Then when I was in 4th grade, I was given two tiny turtles to live in an aquarium. I don’t remember what happened to those turtles, but I did used to love to feel their scratchy claws scrabbling at my palms when I held them. Looking back, I wonder if the idea of releasing the big turtle was sympathy for it because of it’s size or if I was too young to take proper care of it.
Colleen at Wordcraft poetry suggested writing an acrostic poem based on a word from a list she provided. She asked every line to be 8, 9, or 10 syllables long. I used the word ORACLE. Each line begins with a letter from that word so that if you read down instead of across you see the word oracle. I created a form of 8, 9, 10, 10, 9, 8 and rhymed same count lines with each other.
Voice of the Gods
On the sunwarmed rock she holds court
Ruling a man’s world with prescient words.
All listen and quake, even mighty kings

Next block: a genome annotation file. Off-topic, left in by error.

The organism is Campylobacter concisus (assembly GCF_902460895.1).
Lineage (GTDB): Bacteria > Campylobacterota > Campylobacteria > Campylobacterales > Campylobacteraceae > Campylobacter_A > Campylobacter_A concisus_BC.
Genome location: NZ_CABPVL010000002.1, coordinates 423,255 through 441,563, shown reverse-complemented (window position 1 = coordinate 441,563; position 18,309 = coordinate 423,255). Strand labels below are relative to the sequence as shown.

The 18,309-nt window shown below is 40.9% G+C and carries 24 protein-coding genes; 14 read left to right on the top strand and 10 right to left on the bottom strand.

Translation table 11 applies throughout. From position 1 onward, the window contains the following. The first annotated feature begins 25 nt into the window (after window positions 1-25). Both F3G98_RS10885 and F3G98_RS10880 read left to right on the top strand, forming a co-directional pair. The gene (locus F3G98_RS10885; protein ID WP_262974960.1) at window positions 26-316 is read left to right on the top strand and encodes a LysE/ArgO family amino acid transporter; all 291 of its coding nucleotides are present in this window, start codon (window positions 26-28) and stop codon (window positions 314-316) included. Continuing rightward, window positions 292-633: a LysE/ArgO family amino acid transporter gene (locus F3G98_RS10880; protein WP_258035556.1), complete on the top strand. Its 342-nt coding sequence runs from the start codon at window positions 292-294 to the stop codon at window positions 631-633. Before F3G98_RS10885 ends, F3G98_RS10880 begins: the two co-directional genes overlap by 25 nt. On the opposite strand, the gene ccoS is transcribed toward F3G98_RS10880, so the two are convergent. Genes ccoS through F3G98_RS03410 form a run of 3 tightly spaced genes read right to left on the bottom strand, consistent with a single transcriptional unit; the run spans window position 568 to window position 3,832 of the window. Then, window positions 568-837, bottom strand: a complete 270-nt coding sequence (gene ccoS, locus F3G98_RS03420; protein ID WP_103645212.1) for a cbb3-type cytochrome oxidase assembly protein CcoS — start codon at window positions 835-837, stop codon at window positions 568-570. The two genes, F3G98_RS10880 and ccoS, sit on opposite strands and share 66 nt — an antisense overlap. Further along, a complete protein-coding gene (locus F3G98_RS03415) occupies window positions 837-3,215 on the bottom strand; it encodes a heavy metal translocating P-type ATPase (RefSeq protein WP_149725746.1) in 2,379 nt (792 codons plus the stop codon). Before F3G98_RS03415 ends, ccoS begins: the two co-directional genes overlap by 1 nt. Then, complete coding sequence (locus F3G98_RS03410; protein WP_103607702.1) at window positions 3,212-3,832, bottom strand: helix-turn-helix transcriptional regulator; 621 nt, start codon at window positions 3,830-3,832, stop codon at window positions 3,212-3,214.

Clothed in velvet vestments and golden rings.
Love and riches–often doom–they heard,
Even took heed or to the heart.
A couple of years ago Memoryhouse Magazine published an acrostic poem I wrote using the title of my favorite Whitman poem, “Out of the Cradle Endlessly Rocking.” Note that my title starts the phrase and then the first letters of each line the last part, “endlessly rocking.”
Colleen at Wordcraft poetry suggested we write a syllabic poem using synonyms for the word “work” and “play,” and to contrast the two for this week’s #TankaTuesday.
I have to admit that the synonym prompts are not my favorite. I prefer a little looser prompt, and this was even tighter by the need to contrast them. So go ahead and hate my poem, which is three Badger’s Hexastitch stanzas put together. I used that form because I LOVE the name. It’s like a cross between something a witch does as a hobby and the town that Loretta Lynn sings about in “Coal Miner’s Daughter” (Butcher’s Holler).
For work I used the word “toil,” because it reminded me of two of my favorite poems (see below). And for play I used “entertain” and “rest.”
like Hopkins and Shakespeare.*
Entertain sounds lazy
as if I should
does not toil much
except to wash himself
or hunt food if he must,
that I can be
more like the cat than me
and rest when I need to,
toiling just as